A one-day film shoot and an “autocross” competition are the latest uses being sought for the Enterprise Park at Calverton.
A company called Gotham Arts wants to film at EPCAL for one day, Oct. 4, from sunrise to sunset. During that time, only one vehicle and two actors would be present, said cinematographer Hernan Otano, who addressed the Riverhead Town Board at a public work session last Thursday.
The film is being directed by Rob Feld, and actor Campbell Scott, son of George C. Scott, who starred in the 1970 film “Patton,” will be one of the actors on set, Mr. Otano said.
“I don’t have a problem with it,” said Supervisor Sean Walter, with no other Town Board members objecting.
The autocross proposal was far more controversial.
Jonathan Cohen of the Sports Car Club of America’s New York chapter, explained to the town officials that autocross events are driving-skills contests that emphasize a driver’s ability and a car’s handling while maneuvering around cones on a course — usually in an empty parking lot. Mr. Cohen’s group wants to hold such events on the unused 10,000-foot runway at EPCAL.
Autocross events, he said, are held in the parking lots of the Nassau Coliseum and the New Meadowlands Stadium in New Jersey.
“Speeds are no greater than those normally encountered in legal highway driving,” Mr. Cohen said, noting that cars are never racing against each other at the same time.
The group is initially looking to run a trial event at EPCAL, and then possibly hold a series of events afterward.
Mr. Cohen didn’t mention how much they’d be willing to pay in rent, but said that rent they pay Nassau Coliseum is “three figures.”
The supervisor said the town’s primary goal is to subdivide the property at EPCAL so it can be sold, and he expressed concern that an autocross event there could ruffle feathers at the Department of Environmental Conservation, which is processing the town’s subdivision application.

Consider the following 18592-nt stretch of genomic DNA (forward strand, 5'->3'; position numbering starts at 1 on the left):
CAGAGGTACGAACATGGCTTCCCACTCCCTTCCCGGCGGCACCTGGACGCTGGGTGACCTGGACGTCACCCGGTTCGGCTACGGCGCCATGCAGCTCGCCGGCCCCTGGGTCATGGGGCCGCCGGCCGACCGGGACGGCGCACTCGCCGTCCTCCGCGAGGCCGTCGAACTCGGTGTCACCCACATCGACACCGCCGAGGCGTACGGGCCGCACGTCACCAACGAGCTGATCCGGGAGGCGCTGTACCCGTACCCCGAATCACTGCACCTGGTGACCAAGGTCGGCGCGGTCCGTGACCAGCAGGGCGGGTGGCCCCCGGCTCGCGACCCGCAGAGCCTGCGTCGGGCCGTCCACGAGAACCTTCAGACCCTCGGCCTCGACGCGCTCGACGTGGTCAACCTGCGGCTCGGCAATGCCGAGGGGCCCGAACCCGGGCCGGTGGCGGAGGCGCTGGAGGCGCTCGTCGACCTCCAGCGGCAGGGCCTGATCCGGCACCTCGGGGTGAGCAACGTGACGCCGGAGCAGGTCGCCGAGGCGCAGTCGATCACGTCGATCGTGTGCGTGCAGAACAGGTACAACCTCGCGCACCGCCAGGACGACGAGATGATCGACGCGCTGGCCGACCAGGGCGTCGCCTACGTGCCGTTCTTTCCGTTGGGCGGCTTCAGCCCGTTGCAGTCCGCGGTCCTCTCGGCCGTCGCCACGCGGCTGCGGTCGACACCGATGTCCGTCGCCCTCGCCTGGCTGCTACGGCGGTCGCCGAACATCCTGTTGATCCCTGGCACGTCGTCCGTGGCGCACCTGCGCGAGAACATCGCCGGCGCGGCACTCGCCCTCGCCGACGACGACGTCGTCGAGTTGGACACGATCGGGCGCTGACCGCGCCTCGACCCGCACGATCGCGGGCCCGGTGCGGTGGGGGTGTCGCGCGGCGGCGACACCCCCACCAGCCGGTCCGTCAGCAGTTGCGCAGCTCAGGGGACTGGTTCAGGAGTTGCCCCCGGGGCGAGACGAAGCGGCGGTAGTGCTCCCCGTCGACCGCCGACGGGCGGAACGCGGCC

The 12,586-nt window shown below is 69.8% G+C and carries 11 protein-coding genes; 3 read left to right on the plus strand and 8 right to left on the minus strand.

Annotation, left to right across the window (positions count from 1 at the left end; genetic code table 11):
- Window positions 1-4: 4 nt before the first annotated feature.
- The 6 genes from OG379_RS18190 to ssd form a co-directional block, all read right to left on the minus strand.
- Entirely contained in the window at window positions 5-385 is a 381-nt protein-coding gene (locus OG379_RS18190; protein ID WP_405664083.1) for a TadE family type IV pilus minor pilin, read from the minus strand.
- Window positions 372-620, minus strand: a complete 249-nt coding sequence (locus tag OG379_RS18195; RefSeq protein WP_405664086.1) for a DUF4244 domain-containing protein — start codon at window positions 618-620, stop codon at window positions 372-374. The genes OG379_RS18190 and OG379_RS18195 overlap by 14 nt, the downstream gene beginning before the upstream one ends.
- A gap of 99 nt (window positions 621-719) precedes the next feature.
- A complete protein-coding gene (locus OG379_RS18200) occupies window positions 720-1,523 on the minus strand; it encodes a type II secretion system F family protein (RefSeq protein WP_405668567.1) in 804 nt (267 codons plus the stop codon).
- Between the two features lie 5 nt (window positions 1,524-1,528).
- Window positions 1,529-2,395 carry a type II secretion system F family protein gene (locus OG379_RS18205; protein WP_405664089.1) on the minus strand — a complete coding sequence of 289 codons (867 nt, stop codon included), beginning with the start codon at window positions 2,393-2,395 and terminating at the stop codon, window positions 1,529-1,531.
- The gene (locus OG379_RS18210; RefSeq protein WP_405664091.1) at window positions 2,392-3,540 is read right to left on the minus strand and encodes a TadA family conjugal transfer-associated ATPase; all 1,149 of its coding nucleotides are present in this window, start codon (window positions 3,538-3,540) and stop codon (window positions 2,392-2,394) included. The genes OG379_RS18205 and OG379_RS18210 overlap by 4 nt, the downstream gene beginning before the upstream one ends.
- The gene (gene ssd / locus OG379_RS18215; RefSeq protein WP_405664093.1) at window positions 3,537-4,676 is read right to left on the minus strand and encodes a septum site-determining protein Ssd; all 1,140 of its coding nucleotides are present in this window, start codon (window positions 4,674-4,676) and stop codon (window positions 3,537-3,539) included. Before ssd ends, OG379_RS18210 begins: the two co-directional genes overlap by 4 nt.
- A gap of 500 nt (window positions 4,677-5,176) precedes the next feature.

“I don’t want to tick them off,” Mr. Walter said.
Other Town Board members did not feel autocross would be a problem. “I personally think it’s a low-impact event,” said Councilman Jim Wooten.
“I can’t see anything wrong with it,” Councilman John Dunleavy said.
Councilwoman Jodi Giglio also had no problem with the proposal.
Mr. Dunleavy said he’s tired of the town always being afraid of what environmental groups say about events planned for EPCAL.
A group that sought to fly model airplanes there even backed out because of environmental concerns, he said.
“Nothing’s ever going to happen at Grumman,” Mr. Dunleavy said.
Mr. Walter said he wants to see what effect the autocross events might have on the town’s subdivision application before making a decision.
“I’m going to make some phone calls to see if this is going to jam us up,” he said.
Sid Bail, vice president of the Wading River Civic Association, who was in the audience at the public work session, said the use could set a precedent and encourage other motorsports groups to try to set up shop at EPCAL. The massive site has been on the radar of motorsports enthusiasts for some time, he noted.
“What are you setting the precedent for? Where does this lead?” Mr. Bail asked.